The days of Australia’s defence forces routinely deconstructing major equipment to visually inspect for corrosion could soon be over, saving huge amounts of time and money, and possibly even lives.
In a world first, researchers at the University of Adelaide’s Institute for Photonics and Advanced Sensing (IPAS) have developed a unique form of optic fibre that can be coated with flurometric corrosion-sensing material—another world-first technique—and embedded throughout the critical structures of aircraft and ships.
Co-lead researcher Professor Heike Ebendorff-Heidepriem says this means a fighter jet’s wings, for example, could be checked for the early signs of corrosion in a matter of seconds, with no deconstruction required, then be immediately returned to action.
“We’d been working on training light along tiny ‘nano-rail’ fibres threaded through liquids, structures or other mediums as detectors for several years,” says Heike.
“The light in the nano-rails isn’t contained, as it is in standard broadband-Internet optical fibres, but rather is guided along an exposed core, and can interact with surrounding materials to reveal their secrets.
“The Defence Science and Technology Group (DSTG) asked us to work collaboratively wit them to develop these fibres to detect corrosion in the harsh environments which Defence’s aircraft and ships are exposed to.”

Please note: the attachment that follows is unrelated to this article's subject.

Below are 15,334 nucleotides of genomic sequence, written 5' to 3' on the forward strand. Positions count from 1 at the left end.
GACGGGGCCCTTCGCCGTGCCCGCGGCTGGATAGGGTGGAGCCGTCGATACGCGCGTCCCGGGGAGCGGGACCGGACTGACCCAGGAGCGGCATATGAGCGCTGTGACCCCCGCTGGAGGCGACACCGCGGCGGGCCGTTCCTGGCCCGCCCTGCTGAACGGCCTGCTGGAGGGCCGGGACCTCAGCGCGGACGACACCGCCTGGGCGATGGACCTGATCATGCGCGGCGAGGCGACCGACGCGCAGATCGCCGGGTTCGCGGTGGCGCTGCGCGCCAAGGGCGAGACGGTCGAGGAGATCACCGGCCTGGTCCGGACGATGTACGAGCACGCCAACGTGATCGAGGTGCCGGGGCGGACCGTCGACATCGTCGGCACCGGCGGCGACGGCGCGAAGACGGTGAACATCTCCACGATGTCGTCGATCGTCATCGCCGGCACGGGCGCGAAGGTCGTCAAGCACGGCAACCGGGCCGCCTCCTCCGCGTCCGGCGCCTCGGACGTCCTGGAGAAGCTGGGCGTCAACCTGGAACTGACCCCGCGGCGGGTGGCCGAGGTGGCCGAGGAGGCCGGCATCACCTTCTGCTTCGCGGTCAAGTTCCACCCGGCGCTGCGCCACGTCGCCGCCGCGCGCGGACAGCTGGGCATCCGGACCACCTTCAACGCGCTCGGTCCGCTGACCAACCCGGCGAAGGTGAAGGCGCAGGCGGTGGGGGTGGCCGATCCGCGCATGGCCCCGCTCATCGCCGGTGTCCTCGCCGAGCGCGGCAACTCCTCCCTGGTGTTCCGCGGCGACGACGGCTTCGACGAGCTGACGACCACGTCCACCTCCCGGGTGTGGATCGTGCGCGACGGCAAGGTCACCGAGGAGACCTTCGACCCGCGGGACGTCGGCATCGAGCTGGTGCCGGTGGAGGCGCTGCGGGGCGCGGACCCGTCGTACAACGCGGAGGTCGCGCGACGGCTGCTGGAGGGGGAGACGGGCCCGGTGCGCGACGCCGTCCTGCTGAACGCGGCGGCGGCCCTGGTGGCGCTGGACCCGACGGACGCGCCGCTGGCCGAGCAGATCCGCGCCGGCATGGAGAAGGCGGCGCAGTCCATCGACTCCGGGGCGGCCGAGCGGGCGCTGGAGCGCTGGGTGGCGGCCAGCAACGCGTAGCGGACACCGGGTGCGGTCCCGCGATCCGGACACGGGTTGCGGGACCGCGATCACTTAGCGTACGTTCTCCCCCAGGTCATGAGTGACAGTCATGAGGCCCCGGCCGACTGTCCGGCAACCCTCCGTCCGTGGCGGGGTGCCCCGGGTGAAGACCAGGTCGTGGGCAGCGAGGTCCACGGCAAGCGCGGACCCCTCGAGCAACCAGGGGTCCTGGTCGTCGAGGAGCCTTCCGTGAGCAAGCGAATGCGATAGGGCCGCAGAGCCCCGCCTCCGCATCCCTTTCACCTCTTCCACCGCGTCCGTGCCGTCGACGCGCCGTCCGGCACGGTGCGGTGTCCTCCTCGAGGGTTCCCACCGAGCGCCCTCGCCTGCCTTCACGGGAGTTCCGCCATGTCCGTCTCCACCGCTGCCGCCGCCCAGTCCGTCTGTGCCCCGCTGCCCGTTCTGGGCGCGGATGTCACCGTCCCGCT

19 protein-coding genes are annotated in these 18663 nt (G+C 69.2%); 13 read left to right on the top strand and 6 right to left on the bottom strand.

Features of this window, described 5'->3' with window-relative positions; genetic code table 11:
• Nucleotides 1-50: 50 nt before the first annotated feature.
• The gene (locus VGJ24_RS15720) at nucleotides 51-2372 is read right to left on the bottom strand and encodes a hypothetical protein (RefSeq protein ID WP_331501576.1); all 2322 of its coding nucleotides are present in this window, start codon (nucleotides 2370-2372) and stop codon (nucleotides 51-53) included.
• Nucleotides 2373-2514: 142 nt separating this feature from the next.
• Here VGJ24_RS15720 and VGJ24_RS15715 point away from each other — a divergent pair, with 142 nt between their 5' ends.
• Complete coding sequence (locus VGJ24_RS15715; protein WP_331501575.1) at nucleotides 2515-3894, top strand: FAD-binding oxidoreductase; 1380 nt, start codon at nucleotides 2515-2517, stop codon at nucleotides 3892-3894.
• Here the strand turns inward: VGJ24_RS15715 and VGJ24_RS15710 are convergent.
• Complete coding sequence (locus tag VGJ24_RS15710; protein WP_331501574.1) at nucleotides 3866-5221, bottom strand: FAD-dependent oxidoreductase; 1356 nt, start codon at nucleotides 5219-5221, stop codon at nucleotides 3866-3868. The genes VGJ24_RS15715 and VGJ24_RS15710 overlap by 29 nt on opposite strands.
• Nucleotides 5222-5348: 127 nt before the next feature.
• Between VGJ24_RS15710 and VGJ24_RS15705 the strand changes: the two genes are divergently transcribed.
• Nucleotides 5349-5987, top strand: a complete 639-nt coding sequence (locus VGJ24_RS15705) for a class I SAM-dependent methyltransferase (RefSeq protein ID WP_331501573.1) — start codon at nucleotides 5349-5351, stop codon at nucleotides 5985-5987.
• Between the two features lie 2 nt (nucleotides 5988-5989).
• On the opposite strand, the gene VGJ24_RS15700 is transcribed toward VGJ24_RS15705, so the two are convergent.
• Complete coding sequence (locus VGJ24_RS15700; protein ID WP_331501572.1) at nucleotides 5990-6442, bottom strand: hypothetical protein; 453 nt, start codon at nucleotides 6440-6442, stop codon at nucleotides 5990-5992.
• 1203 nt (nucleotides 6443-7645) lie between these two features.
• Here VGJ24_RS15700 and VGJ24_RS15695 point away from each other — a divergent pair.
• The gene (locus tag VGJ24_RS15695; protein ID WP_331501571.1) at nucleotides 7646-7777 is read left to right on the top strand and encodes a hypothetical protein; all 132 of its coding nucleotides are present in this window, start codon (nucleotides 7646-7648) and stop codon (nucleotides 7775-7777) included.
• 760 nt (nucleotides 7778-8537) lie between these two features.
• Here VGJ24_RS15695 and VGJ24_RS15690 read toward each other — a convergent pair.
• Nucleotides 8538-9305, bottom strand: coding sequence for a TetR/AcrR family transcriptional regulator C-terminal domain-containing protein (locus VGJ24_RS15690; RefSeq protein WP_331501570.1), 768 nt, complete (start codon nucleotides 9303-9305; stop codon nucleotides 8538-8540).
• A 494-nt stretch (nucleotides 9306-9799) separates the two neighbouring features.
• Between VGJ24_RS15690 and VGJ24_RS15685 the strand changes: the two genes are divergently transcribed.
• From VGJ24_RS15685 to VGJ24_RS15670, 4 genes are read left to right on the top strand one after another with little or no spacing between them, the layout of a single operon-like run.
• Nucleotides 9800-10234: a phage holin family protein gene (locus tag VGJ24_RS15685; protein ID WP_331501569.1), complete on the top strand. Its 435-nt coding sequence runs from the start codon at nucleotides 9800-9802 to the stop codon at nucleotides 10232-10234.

According to Heike, the breakthrough came when co-lead researcher Roman Kostecki developed the world’s first exposed-core optic fibre made from silica.
“This made it sturdy enough for use outside the lab, and allowed us to start applying the technology to real-world problems.”
The team subsequently developed a unique method of coating the fibres with chemicals that respond when light comes into contact with any nearby corrosion by-products, enabling near-instant checks to be conducted by firing lasers along the fibres.
“We’ve already successfully checked for aluminium ions in aircraft-grade materials—the first time that’s ever been done with optical fibres—so we’re very excited to keep expanding the technique’s applications in conjunction with the DSTG.
“It has fantastic potential to create safer aircraft, ships, and even critical structures like bridges, which could ultimately contribute to saving lives.”
The technology has also led to new health-related research, says Heike, including in-vitro-fertilisation (IVF) and water-safety applications.